Course Hero. "The Grapes of Wrath Study Guide." Course Hero. 28 July 2016. Web. 16 Jan. 2019. <https://www.coursehero.com/lit/The-Grapes-of-Wrath/>.
Course Hero. (2016, July 28). The Grapes of Wrath Study Guide. In Course Hero. Retrieved January 16, 2019, from https://www.coursehero.com/lit/The-Grapes-of-Wrath/
(Course Hero, 2016)
Course Hero. "The Grapes of Wrath Study Guide." July 28, 2016. Accessed January 16, 2019. https://www.coursehero.com/lit/The-Grapes-of-Wrath/.
Course Hero, "The Grapes of Wrath Study Guide," July 28, 2016, accessed January 16, 2019, https://www.coursehero.com/lit/The-Grapes-of-Wrath/.
Placards and handbills advertise for cotton pickers. Workers like the Joads must buy a bag for a dollar to put the picked cotton in. Workers have their filled bags weighed by the scale man. The scales are sometimes crooked. To counteract this, the workers sometimes fill their bags with rocks. More migrants arrive and set up cotton camps. Cotton fluff clings to fences, rolls into little balls on the road, and gets in people's noses. The workers don't get paid much and try to save enough for winter. More and more people arrive, and workers start fighting for rows to pick. The cotton farms keep advertising for more workers.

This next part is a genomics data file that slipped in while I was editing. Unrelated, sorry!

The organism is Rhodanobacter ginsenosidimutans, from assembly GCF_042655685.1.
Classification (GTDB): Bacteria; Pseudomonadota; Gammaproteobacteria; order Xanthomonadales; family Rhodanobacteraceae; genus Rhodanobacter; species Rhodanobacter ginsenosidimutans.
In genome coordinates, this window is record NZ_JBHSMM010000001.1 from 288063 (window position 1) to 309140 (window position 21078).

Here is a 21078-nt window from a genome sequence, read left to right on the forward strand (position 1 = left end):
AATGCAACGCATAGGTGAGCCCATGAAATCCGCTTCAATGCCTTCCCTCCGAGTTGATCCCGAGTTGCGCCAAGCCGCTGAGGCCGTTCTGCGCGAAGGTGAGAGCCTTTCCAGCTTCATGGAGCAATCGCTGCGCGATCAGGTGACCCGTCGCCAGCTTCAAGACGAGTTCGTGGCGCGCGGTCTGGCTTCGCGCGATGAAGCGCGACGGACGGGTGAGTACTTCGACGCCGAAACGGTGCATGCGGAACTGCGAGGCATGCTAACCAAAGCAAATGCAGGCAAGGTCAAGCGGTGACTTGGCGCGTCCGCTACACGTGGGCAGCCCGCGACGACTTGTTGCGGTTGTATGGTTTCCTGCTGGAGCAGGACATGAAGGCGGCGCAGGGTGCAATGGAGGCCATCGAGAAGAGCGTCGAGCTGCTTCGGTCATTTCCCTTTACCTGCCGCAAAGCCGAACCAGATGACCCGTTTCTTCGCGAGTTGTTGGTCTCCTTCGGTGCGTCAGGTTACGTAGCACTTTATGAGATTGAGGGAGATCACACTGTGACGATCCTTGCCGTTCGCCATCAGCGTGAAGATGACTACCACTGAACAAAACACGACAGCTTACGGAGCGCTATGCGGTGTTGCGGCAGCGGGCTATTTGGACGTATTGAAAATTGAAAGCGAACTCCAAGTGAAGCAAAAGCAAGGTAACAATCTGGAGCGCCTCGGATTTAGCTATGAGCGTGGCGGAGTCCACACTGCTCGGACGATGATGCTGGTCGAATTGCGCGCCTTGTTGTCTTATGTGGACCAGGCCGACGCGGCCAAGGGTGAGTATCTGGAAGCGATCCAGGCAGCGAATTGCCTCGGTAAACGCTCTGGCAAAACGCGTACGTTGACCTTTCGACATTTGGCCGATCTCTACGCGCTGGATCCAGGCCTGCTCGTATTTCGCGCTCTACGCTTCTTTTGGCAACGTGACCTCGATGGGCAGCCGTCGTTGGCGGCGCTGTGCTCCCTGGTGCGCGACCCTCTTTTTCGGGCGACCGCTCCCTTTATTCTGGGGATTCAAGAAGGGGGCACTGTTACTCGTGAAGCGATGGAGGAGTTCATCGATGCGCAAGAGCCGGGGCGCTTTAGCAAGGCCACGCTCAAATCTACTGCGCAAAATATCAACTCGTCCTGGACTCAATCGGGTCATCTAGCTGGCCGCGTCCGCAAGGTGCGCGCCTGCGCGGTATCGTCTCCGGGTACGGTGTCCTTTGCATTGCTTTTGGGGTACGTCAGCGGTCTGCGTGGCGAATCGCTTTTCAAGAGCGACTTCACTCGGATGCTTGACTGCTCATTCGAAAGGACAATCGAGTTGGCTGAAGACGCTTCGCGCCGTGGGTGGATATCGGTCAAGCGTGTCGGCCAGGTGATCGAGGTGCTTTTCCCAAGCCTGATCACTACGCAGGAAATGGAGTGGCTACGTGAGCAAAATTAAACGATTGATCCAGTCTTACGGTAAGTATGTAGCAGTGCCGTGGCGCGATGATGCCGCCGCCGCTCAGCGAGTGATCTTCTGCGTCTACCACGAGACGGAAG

Steinbeck depicts cotton picking in California as adequate work, but just barely. Although the work is hard, many migrants seem to view it as decent work. Pickers might earn enough to buy a cheap cut of meat. On the downside, workers have to deal with crooked scales. This work is probably the best that the migrants can hope for. Nonetheless, Steinbeck shows that cotton picking is not sufficient, because the work often does not last long and workers probably will not earn enough to save for winter. Cotton pickers are lulled into a false sense of security because the work is just enough to afford them decent meals.